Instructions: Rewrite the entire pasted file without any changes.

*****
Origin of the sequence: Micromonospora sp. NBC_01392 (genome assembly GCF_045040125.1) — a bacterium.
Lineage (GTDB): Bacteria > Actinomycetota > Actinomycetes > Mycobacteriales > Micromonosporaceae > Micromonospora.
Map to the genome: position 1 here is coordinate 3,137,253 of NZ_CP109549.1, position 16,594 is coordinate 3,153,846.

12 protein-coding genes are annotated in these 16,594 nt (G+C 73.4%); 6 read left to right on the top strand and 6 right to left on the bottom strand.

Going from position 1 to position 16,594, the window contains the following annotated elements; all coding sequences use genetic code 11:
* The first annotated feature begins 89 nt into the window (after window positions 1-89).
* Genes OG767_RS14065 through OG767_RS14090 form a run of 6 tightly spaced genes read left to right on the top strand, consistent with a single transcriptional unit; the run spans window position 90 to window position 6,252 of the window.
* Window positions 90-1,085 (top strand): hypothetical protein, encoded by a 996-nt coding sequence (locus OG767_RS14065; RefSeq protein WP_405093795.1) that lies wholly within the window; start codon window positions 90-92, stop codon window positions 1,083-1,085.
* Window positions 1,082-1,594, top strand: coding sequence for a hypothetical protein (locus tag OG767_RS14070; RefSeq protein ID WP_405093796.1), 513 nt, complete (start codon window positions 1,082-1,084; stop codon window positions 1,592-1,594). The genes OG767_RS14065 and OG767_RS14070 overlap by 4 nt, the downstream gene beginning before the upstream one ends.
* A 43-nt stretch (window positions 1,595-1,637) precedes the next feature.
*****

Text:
Origin of the sequence: Micromonospora sp. NBC_01392 (genome assembly GCF_045040125.1) — a bacterium.
Lineage (GTDB): Bacteria > Actinomycetota > Actinomycetes > Mycobacteriales > Micromonosporaceae > Micromonospora.
Map to the genome: position 1 here is coordinate 3,137,253 of NZ_CP109549.1, position 16,594 is coordinate 3,153,846.

12 protein-coding genes are annotated in these 16,594 nt (G+C 73.4%); 6 read left to right on the top strand and 6 right to left on the bottom strand.

Going from position 1 to position 16,594, the window contains the following annotated elements; all coding sequences use genetic code 11:
* The first annotated feature begins 89 nt into the window (after window positions 1-89).
* Genes OG767_RS14065 through OG767_RS14090 form a run of 6 tightly spaced genes read left to right on the top strand, consistent with a single transcriptional unit; the run spans window position 90 to window position 6,252 of the window.
* Window positions 90-1,085 (top strand): hypothetical protein, encoded by a 996-nt coding sequence (locus OG767_RS14065; RefSeq protein WP_405093795.1) that lies wholly within the window; start codon window positions 90-92, stop codon window positions 1,083-1,085.
* Window positions 1,082-1,594, top strand: coding sequence for a hypothetical protein (locus tag OG767_RS14070; RefSeq protein ID WP_405093796.1), 513 nt, complete (start codon window positions 1,082-1,084; stop codon window positions 1,592-1,594). The genes OG767_RS14065 and OG767_RS14070 overlap by 4 nt, the downstream gene beginning before the upstream one ends.
* A 43-nt stretch (window positions 1,595-1,637) precedes the next feature.